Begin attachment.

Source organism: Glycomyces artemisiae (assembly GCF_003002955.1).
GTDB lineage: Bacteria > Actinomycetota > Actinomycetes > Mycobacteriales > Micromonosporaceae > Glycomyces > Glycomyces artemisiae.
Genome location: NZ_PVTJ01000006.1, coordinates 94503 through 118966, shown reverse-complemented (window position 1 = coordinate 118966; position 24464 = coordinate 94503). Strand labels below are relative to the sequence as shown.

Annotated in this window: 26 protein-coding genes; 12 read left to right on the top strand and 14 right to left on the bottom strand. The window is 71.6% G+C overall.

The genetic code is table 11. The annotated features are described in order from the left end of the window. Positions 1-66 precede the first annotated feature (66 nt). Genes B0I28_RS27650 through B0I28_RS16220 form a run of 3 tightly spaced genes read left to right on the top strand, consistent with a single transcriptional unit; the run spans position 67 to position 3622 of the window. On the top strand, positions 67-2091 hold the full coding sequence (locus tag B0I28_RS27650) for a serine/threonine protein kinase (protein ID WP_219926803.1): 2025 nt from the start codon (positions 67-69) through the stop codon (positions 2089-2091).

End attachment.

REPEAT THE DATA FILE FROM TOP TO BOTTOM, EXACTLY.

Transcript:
Source organism: Glycomyces artemisiae (assembly GCF_003002955.1).
GTDB lineage: Bacteria > Actinomycetota > Actinomycetes > Mycobacteriales > Micromonosporaceae > Glycomyces > Glycomyces artemisiae.
Genome location: NZ_PVTJ01000006.1, coordinates 94503 through 118966, shown reverse-complemented (window position 1 = coordinate 118966; position 24464 = coordinate 94503). Strand labels below are relative to the sequence as shown.

Annotated in this window: 26 protein-coding genes; 12 read left to right on the top strand and 14 right to left on the bottom strand. The window is 71.6% G+C overall.

The genetic code is table 11. The annotated features are described in order from the left end of the window. Positions 1-66 precede the first annotated feature (66 nt). Genes B0I28_RS27650 through B0I28_RS16220 form a run of 3 tightly spaced genes read left to right on the top strand, consistent with a single transcriptional unit; the run spans position 67 to position 3622 of the window. On the top strand, positions 67-2091 hold the full coding sequence (locus tag B0I28_RS27650) for a serine/threonine protein kinase (protein ID WP_219926803.1): 2025 nt from the start codon (positions 67-69) through the stop codon (positions 2089-2091).